Metasurfaces are expected to realize the miniaturization of conventional refractive optics into planar structures; however, they suffer from large chromatic aberration due to the high phase dispersion of their subwavelength building blocks, limiting their real applications in imaging and displaying systems. In this paper, a high-efficient broadband achromatic metasurface (HBAM) is designed and numerically demonstrated to suppress the chromatic aberration in the continuous visible spectrum. The HBAM consists of TiO2 nanofins as the metasurface building blocks (MBBs) on a layer of glass as the substrate, providing a broadband response and high polarization conversion efficiency for circularly polarized incidences in the desired bandwidth. The phase profile of the metasurface can be separated into two parts: the wavelength -independent basic phase distribution represented by the Pancharatnam-Berry (PB) phase, depending only on the orientations of the MBBs, and the wavelength-dependent phase dispersion part. The HBAM applies resonance tuning for compensating the phase dispersion, and further eliminates the chromatic aberration by integrating the phase compensation into the PB phase manipulation. The parameters of the HBAM structures are optimized in finite difference time domain (FDTD) simulation for enhancing the efficiency and achromatic focusing performance. Using this approach, this HBAM is capable of focusing light of wavelengths covering the entire visible spectrum (from 400 nm to 700 nm) at the same focal plane with the spot sizes close to the diffraction limit. The minimum polarization conversion efficiency of most designed MBBS in such spectrum is above 20%. This design could be viable for various practical applications such as cameras and wearable optics.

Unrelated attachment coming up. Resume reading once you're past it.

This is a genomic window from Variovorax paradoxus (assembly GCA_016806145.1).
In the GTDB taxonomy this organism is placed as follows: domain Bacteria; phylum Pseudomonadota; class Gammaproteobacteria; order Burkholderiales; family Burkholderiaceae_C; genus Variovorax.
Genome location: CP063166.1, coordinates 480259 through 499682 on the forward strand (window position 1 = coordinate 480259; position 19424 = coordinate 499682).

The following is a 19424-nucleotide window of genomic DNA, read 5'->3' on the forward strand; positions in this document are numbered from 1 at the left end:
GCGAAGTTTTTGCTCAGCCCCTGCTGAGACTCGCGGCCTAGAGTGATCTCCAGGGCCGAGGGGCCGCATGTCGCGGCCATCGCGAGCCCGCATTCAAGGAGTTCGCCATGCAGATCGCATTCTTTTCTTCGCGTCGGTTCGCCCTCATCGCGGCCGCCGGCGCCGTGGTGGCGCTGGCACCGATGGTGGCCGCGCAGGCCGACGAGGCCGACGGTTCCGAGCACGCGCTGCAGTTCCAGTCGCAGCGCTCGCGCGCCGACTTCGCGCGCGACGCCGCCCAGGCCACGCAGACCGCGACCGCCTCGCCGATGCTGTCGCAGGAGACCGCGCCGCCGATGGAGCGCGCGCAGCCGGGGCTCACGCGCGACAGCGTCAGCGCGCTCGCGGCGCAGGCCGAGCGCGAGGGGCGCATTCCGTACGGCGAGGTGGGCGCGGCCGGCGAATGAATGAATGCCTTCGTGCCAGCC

Two freeform surfaces provide more degrees of freedom in designing illumination optics and can yield a better solution. The existing methods for point-like sources are mostly valid in designing one freeform surface. Designing two freeform surfaces for point-like sources still remains a challenging issue. In this letter we develop a general formulation of designing two freeform lens surfaces for point-like sources. The proposed method is very robust in designing freeform lenses with two elaborately designed surfaces. The examples clearly show that using two freeform surfaces yields better solutions to challenging illumination problems with ultra-high energy efficiency.